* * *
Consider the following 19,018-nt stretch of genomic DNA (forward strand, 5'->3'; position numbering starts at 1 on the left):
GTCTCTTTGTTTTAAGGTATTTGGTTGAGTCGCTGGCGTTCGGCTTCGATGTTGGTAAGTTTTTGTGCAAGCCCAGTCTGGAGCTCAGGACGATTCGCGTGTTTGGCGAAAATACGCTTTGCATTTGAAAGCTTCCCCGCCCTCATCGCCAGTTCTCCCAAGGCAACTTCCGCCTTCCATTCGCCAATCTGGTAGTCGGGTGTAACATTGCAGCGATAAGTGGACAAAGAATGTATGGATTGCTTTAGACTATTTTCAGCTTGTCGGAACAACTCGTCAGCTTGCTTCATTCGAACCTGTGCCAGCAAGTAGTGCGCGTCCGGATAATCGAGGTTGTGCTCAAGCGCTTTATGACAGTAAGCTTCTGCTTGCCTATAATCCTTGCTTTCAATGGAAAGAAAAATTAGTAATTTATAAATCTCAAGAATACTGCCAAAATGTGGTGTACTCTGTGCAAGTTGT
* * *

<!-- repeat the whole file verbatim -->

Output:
Consider the following 19,018-nt stretch of genomic DNA (forward strand, 5'->3'; position numbering starts at 1 on the left):
GTCTCTTTGTTTTAAGGTATTTGGTTGAGTCGCTGGCGTTCGGCTTCGATGTTGGTAAGTTTTTGTGCAAGCCCAGTCTGGAGCTCAGGACGATTCGCGTGTTTGGCGAAAATACGCTTTGCATTTGAAAGCTTCCCCGCCCTCATCGCCAGTTCTCCCAAGGCAACTTCCGCCTTCCATTCGCCAATCTGGTAGTCGGGTGTAACATTGCAGCGATAAGTGGACAAAGAATGTATGGATTGCTTTAGACTATTTTCAGCTTGTCGGAACAACTCGTCAGCTTGCTTCATTCGAACCTGTGCCAGCAAGTAGTGCGCGTCCGGATAATCGAGGTTGTGCTCAAGCGCTTTATGACAGTAAGCTTCTGCTTGCCTATAATCCTTGCTTTCAATGGAAAGAAAAATTAGTAATTTATAAATCTCAAGAATACTGCCAAAATGTGGTGTACTCTGTGCAAGTTGT